Two time Paralympian Sarah Stewart speaks with Kristina Mah from Women in Focus about wheelchair basketball and study.
A Wheelchair Sports NSW basketball roadshow came to University and I thought I’d go along. I was reading Harry Potter at the time, and from the moment I jumped in the basketball chair and started playing it felt like Quidditch on wheels! I’ve been playing ever since.
Like a lot of Aussies, I’ve always loved sport. I love training hard and pushing myself to keep improving. I am honoured to be competing for selection for the London Paralympics and maybe get the chance to compete at my third Games - there is nothing like the feeling of putting on the green and gold and representing Australia.
During a typical day I go to university to complete my PhD in Philosophy and train. In the mornings I do my university work, individual on-court skills sessions and cross –training, in the afternoon I do university work and weights, and in the evening I train with one of the teams I’m on, or as part of the NSWIS squad. I play for the Sydney University Flames and Sydney University WheelKings.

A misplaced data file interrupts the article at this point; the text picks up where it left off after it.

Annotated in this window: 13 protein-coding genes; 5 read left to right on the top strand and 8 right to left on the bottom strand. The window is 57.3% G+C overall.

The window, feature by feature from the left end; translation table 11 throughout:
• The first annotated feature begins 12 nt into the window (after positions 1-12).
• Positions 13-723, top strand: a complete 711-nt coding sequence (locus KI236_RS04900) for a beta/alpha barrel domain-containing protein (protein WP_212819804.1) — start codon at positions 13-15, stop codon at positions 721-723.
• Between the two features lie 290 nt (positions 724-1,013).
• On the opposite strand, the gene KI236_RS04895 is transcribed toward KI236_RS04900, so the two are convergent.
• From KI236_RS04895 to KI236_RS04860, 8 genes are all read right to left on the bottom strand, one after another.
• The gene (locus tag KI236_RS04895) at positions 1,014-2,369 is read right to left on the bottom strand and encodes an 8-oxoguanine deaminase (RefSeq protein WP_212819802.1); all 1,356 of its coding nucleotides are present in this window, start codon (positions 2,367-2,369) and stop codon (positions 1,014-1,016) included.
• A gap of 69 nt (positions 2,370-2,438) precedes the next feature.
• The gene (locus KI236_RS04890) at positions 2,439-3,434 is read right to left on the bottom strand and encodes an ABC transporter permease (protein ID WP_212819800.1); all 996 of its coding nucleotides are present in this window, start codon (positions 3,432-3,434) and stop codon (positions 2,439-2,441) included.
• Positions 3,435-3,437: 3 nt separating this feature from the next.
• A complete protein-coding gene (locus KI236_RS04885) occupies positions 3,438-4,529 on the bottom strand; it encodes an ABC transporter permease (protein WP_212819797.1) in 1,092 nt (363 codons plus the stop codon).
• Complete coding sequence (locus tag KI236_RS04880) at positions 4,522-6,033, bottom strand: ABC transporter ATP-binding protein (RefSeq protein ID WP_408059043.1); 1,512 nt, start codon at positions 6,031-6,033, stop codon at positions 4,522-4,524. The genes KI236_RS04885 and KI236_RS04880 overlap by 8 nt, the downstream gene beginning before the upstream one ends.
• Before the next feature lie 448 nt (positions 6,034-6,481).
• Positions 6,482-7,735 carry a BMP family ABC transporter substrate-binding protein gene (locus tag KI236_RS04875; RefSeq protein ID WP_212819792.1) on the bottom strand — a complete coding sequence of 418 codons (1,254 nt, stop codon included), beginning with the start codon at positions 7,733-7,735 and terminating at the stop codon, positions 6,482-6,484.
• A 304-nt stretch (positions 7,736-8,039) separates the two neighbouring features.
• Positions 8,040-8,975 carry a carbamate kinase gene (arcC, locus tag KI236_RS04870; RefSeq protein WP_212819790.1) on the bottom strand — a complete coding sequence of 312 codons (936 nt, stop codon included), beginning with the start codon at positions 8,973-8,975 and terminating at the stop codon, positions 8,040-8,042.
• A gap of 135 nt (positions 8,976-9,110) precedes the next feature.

I am constantly amazed and impressed by the capacity of the people I have met through wheelchair basketball. They have faced the most incredible obstacles but carry on with their lives and create new dreams for themselves. The world can be a beautiful place and it can be a cruel place, and in the face of such cruelty to still find the beauty there is in itself a beautiful thing. Witnessing people actively searching for, and admiring, beauty in the world is a constant source of inspiration to me.
Education and sport make good partners. I feel like I benefit from having more than just one thing in my life. Studying philosophy has helped me think outside the box, and that’s helped me with basketball, both with the way I train and play on court.
Sport gives me appreciation for the value of time. You train hard in basketball and you only have until the end of each game to give it all you’ve got. With my PhD work it can be hard to appreciate the work I’ve done and with being okay to publish it because it’s an ongoing project. I’ve learnt to reflect on the work I’ve done and share it with others, instead of constantly thinking it can be better with more time.